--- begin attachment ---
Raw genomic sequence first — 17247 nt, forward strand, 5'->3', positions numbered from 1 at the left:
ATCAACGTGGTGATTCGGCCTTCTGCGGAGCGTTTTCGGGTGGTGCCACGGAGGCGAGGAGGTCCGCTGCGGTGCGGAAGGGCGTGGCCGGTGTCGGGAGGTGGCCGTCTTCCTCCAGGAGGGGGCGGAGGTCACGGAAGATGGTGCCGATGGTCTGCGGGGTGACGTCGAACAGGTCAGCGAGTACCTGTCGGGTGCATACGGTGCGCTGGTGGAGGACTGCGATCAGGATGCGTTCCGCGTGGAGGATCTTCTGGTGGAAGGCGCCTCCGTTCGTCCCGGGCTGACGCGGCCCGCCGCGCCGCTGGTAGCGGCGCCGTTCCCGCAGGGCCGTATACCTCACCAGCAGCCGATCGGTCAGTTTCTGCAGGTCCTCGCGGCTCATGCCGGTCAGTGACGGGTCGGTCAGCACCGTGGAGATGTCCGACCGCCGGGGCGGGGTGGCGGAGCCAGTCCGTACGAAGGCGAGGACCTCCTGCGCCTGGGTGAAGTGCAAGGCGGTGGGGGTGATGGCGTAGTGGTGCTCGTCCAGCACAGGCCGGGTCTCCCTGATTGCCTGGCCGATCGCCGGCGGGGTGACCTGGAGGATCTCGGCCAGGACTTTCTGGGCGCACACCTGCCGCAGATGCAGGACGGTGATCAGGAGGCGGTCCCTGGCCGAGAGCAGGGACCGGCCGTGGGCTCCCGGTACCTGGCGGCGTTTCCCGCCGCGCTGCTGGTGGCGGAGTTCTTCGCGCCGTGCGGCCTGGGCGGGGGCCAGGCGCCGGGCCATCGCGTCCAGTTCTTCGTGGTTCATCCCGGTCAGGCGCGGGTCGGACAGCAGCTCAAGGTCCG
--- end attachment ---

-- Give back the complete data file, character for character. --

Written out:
Raw genomic sequence first — 17247 nt, forward strand, 5'->3', positions numbered from 1 at the left:
ATCAACGTGGTGATTCGGCCTTCTGCGGAGCGTTTTCGGGTGGTGCCACGGAGGCGAGGAGGTCCGCTGCGGTGCGGAAGGGCGTGGCCGGTGTCGGGAGGTGGCCGTCTTCCTCCAGGAGGGGGCGGAGGTCACGGAAGATGGTGCCGATGGTCTGCGGGGTGACGTCGAACAGGTCAGCGAGTACCTGTCGGGTGCATACGGTGCGCTGGTGGAGGACTGCGATCAGGATGCGTTCCGCGTGGAGGATCTTCTGGTGGAAGGCGCCTCCGTTCGTCCCGGGCTGACGCGGCCCGCCGCGCCGCTGGTAGCGGCGCCGTTCCCGCAGGGCCGTATACCTCACCAGCAGCCGATCGGTCAGTTTCTGCAGGTCCTCGCGGCTCATGCCGGTCAGTGACGGGTCGGTCAGCACCGTGGAGATGTCCGACCGCCGGGGCGGGGTGGCGGAGCCAGTCCGTACGAAGGCGAGGACCTCCTGCGCCTGGGTGAAGTGCAAGGCGGTGGGGGTGATGGCGTAGTGGTGCTCGTCCAGCACAGGCCGGGTCTCCCTGATTGCCTGGCCGATCGCCGGCGGGGTGACCTGGAGGATCTCGGCCAGGACTTTCTGGGCGCACACCTGCCGCAGATGCAGGACGGTGATCAGGAGGCGGTCCCTGGCCGAGAGCAGGGACCGGCCGTGGGCTCCCGGTACCTGGCGGCGTTTCCCGCCGCGCTGCTGGTGGCGGAGTTCTTCGCGCCGTGCGGCCTGGGCGGGGGCCAGGCGCCGGGCCATCGCGTCCAGTTCTTCGTGGTTCATCCCGGTCAGGCGCGGGTCGGACAGCAGCTCAAGGTCCG